It’s like getting a bowl of ice cream at the end of a big meal: it’s wrong and it’s bad and you really really shouldn’t but goddamn that shit is good. And sure, you could have a lump of uncooked tofu instead, that would be better for you, that would be healthy and sensible and ethical and you could probably convince yourself to eat it on the grounds of sheer rightness alone, but no matter how hard you concentrate on the numerous virtues of soy products while you’re choking it down, you’re never going to enjoy it. You’ll do it, out of asceticism or anorexia or just to prove that you can, but it’s never going to bring you any pleasure, and in the back of your mind, you’re always going to be wishing it was something else, or at least a better version of itself, like fried maybe, with a ginger-soy sauce. I could swallow a tie at the end of the game, because it would be the right answer, but I could never like it, much less enjoy it, and Lord knows I would never, ever look forward to it.

It all comes down to this: What is hockey for? A person who believes in ties believes that hockey is for itself, that it is the means to its own end, and that there is no higher purpose nor greater aim for the sport than its own ingegrity. To accept the shootout is to accept that hockey is for fun. Not just fun for cute little kids on cute little ponds, not just fun for the players, but fun for the spectators. Hockey is entertainment.

There is something troubling in that idea, that hockey is entertainment, because most people don’t value entertainment very highly. Entertainment is cheap and stupid, the sort of thing one does to kill time in between doing real things. It’s lowbrow. If you go to a movie and you go out for drinks after and someone asks you how it was and you say, “It was entertaining,” you mean that it was goodsh but frivolous. ‘Entertaining’ is what you say about Transformers 2. You do not describe The Tree of Life as ‘entertaining,’ even if you were in fact entertained. You call it brilliant and revelatory and inspiring and profound, you call it art. You would never call it entertainment.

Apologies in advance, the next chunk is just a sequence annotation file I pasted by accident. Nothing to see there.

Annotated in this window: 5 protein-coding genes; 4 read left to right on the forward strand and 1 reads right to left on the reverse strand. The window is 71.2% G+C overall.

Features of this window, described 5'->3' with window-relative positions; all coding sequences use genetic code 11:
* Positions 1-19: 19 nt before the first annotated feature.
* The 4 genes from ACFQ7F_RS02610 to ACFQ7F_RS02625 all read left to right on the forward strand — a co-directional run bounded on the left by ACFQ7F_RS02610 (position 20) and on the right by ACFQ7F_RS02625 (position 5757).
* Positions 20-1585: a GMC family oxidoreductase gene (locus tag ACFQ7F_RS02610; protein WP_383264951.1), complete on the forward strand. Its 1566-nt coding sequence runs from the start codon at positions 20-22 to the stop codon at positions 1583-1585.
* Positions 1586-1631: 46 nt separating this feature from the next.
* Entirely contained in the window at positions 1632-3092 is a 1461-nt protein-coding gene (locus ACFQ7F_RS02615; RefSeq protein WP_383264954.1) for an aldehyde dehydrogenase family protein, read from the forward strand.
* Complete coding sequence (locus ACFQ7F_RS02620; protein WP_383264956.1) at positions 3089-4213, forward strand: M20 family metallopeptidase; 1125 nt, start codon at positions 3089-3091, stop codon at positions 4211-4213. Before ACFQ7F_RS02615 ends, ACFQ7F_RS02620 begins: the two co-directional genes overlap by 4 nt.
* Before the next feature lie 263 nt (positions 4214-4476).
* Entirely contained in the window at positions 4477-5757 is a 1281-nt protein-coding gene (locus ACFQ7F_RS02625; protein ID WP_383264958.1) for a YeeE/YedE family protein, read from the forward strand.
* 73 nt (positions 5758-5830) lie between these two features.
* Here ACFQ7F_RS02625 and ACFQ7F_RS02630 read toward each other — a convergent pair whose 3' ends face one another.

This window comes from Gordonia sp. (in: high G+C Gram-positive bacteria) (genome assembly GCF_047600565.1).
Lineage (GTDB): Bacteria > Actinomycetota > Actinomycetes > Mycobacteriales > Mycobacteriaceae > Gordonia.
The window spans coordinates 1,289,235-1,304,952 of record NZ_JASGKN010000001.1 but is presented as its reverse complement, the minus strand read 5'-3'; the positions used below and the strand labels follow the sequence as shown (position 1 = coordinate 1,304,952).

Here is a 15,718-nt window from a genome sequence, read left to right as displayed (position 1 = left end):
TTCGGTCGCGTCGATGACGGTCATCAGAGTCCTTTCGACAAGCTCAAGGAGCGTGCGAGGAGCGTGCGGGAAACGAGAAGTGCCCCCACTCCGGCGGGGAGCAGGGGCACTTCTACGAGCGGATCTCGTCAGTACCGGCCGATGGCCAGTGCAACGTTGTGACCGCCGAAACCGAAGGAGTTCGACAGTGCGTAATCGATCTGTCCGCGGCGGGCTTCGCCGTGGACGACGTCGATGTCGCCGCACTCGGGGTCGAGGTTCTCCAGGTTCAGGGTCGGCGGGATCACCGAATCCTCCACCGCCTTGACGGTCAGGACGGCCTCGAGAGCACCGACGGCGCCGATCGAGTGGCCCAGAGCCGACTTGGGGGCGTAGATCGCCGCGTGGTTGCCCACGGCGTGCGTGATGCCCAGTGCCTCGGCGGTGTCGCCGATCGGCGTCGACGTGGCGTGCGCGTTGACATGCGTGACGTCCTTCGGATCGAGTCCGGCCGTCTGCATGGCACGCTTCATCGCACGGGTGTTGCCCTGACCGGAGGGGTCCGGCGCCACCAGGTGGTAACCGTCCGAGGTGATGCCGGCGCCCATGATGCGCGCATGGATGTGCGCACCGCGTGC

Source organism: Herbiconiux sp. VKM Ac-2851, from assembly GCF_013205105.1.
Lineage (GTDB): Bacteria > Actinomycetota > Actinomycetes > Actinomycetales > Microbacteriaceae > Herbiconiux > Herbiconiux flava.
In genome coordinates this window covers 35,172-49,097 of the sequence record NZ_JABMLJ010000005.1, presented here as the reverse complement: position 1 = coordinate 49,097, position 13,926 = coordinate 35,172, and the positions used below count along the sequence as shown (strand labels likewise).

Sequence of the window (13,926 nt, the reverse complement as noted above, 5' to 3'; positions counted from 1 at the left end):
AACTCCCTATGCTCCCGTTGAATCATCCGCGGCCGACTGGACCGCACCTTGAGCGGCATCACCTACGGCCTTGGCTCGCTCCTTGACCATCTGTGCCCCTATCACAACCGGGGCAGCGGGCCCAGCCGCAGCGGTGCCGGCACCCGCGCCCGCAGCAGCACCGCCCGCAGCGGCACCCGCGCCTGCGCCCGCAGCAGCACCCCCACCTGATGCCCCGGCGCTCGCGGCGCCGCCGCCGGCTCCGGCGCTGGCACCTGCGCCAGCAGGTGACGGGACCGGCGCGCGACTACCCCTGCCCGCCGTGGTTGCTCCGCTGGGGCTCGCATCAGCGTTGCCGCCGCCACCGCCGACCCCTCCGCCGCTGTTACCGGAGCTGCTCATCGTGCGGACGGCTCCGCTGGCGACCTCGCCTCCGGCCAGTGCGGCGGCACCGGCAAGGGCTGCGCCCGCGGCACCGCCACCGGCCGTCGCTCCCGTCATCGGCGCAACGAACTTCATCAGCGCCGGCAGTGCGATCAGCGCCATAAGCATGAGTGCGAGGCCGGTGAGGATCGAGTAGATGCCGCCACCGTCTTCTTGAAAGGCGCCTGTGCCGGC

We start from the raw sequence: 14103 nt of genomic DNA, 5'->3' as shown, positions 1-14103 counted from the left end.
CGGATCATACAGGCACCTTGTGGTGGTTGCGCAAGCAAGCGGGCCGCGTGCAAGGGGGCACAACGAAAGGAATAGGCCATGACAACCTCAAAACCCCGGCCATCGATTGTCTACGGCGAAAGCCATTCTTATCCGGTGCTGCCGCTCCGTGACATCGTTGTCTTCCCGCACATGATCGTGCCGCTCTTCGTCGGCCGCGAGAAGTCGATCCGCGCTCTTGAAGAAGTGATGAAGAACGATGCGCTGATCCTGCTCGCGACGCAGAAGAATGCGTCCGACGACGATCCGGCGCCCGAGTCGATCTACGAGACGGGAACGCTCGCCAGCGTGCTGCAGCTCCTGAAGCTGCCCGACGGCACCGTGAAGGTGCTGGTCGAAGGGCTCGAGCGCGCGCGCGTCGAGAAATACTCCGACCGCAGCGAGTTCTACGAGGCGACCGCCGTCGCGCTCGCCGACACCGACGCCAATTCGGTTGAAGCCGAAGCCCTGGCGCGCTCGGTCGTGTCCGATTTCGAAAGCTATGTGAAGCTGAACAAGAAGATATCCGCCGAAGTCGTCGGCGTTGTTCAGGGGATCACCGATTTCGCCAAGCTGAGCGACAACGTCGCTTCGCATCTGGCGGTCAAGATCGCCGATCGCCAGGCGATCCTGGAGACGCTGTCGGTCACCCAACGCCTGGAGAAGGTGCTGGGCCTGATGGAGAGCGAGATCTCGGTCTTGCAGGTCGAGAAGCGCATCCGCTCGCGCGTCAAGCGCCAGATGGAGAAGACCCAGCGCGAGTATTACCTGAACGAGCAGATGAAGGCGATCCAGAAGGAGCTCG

Sports don’t have the category of ‘art’ to differentiate the high from the low, and so are always vulnerable to the charge that they’re no more than entertainment, and when you consider the millions of dollars and the complex equations and the brain injuries and the weeping and that huge argument about Sheldon Souray with your cousin last Thanksgiving, they’re a rather more costly than amusement ought to be. So to prove that they’re more than entertainment, fans often fall back on just taking them really really really seriously, in the hopes that if they act passionate enough or severe enough no one will question the objective merits of the game. We have to act like hockey is an end unto itself, and a noble one too, or what the hell are we doing with our lives?

As a concession to entertainment at the expense of integrity, the shootout makes hockey feel more like a sideshow and less like a battlefield, and who among us wants to admit to having a heart invested in a sideshow? That’s the thing about ice cream, as soon as it’s over you start to feel queasy. The tofu, though, leaves you with a bit of a halo.

3 comments:

Anonymous said...

e,
i have been reading your posts for a long time and truly appreciate the way i think you think.
i especially like the balance you find between critical analysis of both sides of a thing and the possibility that its the wrong thing.
your writing is, as pearce would say, enlightful
thanks
paul

E said...

thank you, sir!

wait... so, if i said that i won't post anything new until somebody brings me loaf of pumpkin bread, am i going to get a mailbox full of baked goods?

don't encourage me to blackmail, people, i'm not above it.

Taylor said...

Think about this? Do you ever sit down and watch 3 periods of hockey? Of course. It takes about 2 and a half hours. Would you watch 2 and a half hours of shootout? I wouldn't.

The shootout an expeditious conclusion wherein the winner will be decided. Its a small commitment and gaurantees a resolution of the conflict. That's a large part of why we watch.